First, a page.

Number of results: 104,151
After falling a distance h, Potential energy m g h is converted to kinetic energy of the rotating shell, the falling mass, and the pulley. Let V be the velcoity of the mass at time t. The angular velocity of the shell is ws= V/R and its moment of inertia is Is = (2/3)MR^2 The ...
Sunday, January 27, 2008 at 5:18pm by drwls
Use the law of conservation of angular momentum, measured about the vertical axis. Initially, the rod has no angular momentum but the bullet has angular momentum m V (L/2) cos 60 about that axis. Afterwards, the rod with embedded bullet has moment of inertia I = (1/12)ML^2 + m...
Friday, February 8, 2008 at 6:10pm by drwls
Add the gravitational forces due to the two spheres at the oppostice corners. The resultant force will be in a direction between them (30 degrees from each). Get the gravitational force between each pair using Newon's universal equation of gravity, F = G M1 M2/R^2 The ...
Thursday, March 6, 2008 at 8:26am by drwls
A uniform plate of height = 1.80 m is cut in the form of a parabolic section. The lower boundary of the plate is defined by: = 1.20 . The plate has a mass of 1.29 kg. Find the moment of inertia of the plate about the y-axis.
Wednesday, March 19, 2008 at 10:32pm by shelby
You need to clarify this statement: <The lower boundary of the plate is defined by: = 1.20 . > and somehow establish the width X of the parabola at the open end. The moment of inertia will be some fraction of M X^2 that can be established by calculus.
Wednesday, March 19, 2008 at 10:32pm by drwls
A uniform plate of height H= 0.69 m is cut in the form of a parabolic section. The lower boundary of the plate is defined by: y= 1.10x^2. The plate has a mass of 5.62 kg. Find the moment of inertia of the plate about the y-axis. Alright, I've done this so far: So I figured I ...
Friday, March 21, 2008 at 10:04pm by Kara
The half-width of the parabolic section at any height y above the x axis is x = sqrt (y/1.1) Perform one integral for the total mass in terms of H, using the known mass. This will tell you the density x thickness. Then perform a second integral for the moment of inertia, using...
Friday, March 21, 2008 at 10:04pm by drwls
questions( there are 3 so I will # 1-3) info: A 18.9 kg object is attached to a cord that is wrapped around a wheel of radius 10.7 cm. The acceleration of the object down the frictionless incline is measured to be .9 m/s2. Assume the axle of the wheel to be frictionless. The ...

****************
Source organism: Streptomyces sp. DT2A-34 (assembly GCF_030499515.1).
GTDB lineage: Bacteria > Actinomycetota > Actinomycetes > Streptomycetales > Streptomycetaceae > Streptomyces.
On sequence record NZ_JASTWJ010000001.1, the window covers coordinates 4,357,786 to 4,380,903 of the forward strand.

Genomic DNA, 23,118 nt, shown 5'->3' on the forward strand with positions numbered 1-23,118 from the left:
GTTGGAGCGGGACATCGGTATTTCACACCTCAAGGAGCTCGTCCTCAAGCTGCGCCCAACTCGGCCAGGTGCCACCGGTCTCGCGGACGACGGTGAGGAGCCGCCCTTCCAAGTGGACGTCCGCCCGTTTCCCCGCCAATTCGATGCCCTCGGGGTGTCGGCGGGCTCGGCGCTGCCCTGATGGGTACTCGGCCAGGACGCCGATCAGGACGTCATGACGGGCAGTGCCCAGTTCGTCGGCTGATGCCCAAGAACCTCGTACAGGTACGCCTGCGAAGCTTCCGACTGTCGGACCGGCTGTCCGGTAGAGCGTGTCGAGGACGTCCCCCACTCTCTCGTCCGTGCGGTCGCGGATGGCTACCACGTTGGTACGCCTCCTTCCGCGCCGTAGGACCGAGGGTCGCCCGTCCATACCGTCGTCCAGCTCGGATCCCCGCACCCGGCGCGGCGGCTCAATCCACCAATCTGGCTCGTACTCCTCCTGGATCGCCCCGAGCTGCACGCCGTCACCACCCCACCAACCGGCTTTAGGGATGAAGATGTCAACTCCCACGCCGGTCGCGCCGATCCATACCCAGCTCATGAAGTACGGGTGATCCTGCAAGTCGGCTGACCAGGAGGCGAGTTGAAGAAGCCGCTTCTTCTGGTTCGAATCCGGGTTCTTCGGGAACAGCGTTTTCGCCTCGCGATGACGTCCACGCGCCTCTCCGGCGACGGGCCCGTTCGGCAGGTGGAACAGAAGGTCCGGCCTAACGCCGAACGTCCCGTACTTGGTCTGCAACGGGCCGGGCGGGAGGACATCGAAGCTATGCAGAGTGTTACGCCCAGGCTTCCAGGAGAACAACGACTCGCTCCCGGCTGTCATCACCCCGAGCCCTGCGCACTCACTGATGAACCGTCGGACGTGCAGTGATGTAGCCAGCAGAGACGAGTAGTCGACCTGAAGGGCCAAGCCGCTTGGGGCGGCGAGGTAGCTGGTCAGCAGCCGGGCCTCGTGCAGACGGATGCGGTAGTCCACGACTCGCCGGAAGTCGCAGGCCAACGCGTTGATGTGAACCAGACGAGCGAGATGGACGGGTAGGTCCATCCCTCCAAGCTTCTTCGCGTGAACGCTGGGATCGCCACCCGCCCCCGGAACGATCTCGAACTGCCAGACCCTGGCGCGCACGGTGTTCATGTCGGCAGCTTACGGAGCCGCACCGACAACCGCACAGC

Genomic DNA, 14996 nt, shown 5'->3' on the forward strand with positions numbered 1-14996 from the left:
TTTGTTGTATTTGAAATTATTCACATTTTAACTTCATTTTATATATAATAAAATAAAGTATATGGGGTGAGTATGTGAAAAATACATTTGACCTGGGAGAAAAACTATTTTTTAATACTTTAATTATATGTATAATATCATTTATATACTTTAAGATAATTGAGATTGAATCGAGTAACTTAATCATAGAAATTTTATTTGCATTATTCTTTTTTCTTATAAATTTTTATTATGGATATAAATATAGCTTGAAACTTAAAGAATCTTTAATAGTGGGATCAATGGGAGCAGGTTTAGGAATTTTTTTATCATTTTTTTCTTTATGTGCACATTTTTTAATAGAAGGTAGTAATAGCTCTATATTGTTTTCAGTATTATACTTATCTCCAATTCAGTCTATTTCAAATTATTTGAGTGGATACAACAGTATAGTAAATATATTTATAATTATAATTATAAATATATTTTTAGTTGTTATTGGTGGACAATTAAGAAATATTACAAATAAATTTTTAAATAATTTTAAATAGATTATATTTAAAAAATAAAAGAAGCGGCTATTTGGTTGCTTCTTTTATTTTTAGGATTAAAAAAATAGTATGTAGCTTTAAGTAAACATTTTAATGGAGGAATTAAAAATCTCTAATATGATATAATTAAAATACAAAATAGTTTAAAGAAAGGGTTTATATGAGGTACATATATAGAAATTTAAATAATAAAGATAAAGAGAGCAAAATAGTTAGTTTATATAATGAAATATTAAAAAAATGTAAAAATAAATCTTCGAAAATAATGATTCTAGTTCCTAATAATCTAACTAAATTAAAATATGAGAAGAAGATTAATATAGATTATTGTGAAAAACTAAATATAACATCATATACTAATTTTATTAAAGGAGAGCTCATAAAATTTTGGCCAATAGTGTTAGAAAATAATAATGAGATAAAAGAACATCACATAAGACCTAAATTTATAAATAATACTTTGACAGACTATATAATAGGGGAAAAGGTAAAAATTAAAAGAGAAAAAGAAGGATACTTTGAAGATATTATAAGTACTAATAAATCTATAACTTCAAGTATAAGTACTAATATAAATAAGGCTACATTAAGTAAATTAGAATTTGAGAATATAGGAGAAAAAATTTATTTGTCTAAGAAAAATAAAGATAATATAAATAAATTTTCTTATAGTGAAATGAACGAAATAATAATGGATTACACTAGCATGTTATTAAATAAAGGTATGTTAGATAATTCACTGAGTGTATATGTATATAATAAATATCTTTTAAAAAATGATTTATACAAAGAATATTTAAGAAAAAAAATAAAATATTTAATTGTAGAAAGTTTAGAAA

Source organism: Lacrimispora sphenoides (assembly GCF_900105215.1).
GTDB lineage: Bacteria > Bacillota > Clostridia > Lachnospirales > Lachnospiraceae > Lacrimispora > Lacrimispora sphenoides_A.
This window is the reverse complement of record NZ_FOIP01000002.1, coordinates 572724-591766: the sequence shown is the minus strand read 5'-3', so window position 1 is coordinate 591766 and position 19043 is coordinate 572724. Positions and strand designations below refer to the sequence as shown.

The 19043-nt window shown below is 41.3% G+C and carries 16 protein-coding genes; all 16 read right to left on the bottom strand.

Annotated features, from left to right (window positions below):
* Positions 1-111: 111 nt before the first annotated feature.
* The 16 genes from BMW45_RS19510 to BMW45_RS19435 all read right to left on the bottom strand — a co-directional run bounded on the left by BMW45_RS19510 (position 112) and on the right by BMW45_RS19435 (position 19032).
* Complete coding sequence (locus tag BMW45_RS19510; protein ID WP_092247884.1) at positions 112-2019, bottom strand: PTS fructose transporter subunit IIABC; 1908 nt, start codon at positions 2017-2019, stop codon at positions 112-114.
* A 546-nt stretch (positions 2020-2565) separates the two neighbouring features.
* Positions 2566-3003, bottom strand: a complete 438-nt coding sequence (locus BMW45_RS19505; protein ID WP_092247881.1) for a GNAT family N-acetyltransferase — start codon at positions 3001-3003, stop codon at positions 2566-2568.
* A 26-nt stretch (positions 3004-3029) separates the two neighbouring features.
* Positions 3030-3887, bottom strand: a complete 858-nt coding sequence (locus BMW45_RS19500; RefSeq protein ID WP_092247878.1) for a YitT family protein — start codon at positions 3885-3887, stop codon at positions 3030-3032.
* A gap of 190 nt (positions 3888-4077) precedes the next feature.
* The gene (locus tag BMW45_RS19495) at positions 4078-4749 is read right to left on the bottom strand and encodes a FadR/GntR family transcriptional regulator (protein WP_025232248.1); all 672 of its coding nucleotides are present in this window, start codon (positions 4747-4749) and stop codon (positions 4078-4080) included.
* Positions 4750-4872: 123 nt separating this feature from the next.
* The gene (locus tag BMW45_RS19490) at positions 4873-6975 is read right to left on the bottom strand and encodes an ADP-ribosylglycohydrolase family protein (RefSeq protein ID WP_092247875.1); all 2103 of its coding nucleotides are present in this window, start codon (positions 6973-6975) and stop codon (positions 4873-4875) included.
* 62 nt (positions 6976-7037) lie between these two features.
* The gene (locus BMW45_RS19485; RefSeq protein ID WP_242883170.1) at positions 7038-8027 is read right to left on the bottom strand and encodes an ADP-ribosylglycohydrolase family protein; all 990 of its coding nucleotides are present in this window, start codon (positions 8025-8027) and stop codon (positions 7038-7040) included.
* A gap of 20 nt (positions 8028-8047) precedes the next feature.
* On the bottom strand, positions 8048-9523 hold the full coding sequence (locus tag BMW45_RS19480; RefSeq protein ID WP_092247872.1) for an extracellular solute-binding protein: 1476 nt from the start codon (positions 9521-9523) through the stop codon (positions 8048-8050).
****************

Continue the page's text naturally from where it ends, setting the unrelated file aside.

Monday, March 24, 2008 at 4:18pm by Ty
Start with the tension. T= mg-ma Then the moment of inertia... Torque=I *angular acceleration Force*radius= I * linear acceleration/rad solve for I.
Monday, March 24, 2008 at 4:18pm by bobpursley
For ice, you can use conservation of energy. If h is the height that the block descends, (1/2)MV^2 = M g h V = sqrt (2gH) For the marble block, since it rolls, I assume it is a cylinder. Static friction is what helps it roll instead of slip, but it does not result in a of of ...
Sunday, April 6, 2008 at 10:56pm by drwls
A curcial part of a piece of machinery starts as a flat uniform cylindrical disk of radius R0 and mass M. It then has a circular hole of radius R1 drilled into it. The hole's center is a distance h from the center of the disk. Find the moment of inertia of this disk (with off-...
Saturday, April 12, 2008 at 4:13am by Sleepless
The moment of inertia of the disc before the hole is drilled is I0 = (1/2) M R0^2. From that, SUBTRACT the moment of inertia of what the hole would be, if it were solid and displaced h from the center. Its mass would be m = M(R1/R2)^2 Using the parallel axis theorem, its ...
Saturday, April 12, 2008 at 4:13am by drwls
The outstretched hands and arms of a figure skater preparing for a spin can be considered a slender rod pivoting about an axis through its center. When the skater's hands and arms are brought in and wrapped around his body to execute the spin, the hands and arms can be ...
Saturday, April 12, 2008 at 4:52pm by Erin
The total moment of inertia with arms outstretched is: I1 = Ibody + Iarms = 0.450 + (1/12) m L^2 = 0.450 + (1/12)*8.5*(1.8)^2 = 2.75 kg m^2 The total moment of inertia with arms rapped aound the body is: I2 = Ibody + Iarms = 0.450 + m R^2 = 0.45 + 0.53 = 0.98 kg m^2 Use the ...
Saturday, April 12, 2008 at 4:52pm by drwls
M = 110 m = 50 r = 4 The moment of inertia of the disk about the axis is .5 M r^2 The moment of inertia of the woman about the axis is m r^2 Total moment of inertia I = .5 Mr^2 + m r^2 angular velocity w = 2 pi * .5 radians/second angular momentum = I w = [.5 M + m] r^2* (2 pi...
Saturday, April 12, 2008 at 8:48pm by Damon
Since the pulled string exerts the only force on the disc (assuming that gravity is ignored here), you can use F = m a for the acceleration of the center of mass, in both cases. Pulling the string also starts the disk spinning at an acclerating spin rate. Use the relation ...
Saturday, April 12, 2008 at 10:18pm by drwls
You are probably suppoased to assume that the turntable is frictionless and "coasting" (unpowered) while the dry ice evaporates. This is a rather unrealistic assumption Anyway, in that case, you should assume that angular momentum is conserved. I1 w1 = I2 w2. If the dry ice is...
Monday, April 14, 2008 at 6:00pm by drwls
You are probably supposed to assume that the turntable is frictionless and "coasting" (unpowered) while the dry ice evaporates. This is a rather unrealistic assumption Anyway, in that case, you should assume that angular momentum is conserved. I1 w1 = I2 w2. If the dry ice is ...
Monday, April 14, 2008 at 6:00pm by drwls
If you model the turntable-ice mixture, then the moment of inertia will be proportional to mass. wf=Iinitial/I final* wi =k(4.08+22.8)/k(22.8) * .52 rad/sec
Monday, April 14, 2008 at 6:00pm by bobpursley
How do you find the moment of inertia of an actual bicycle about an axis through the pedal crank?
Thursday, October 2, 2008 at 10:13am by Sivaji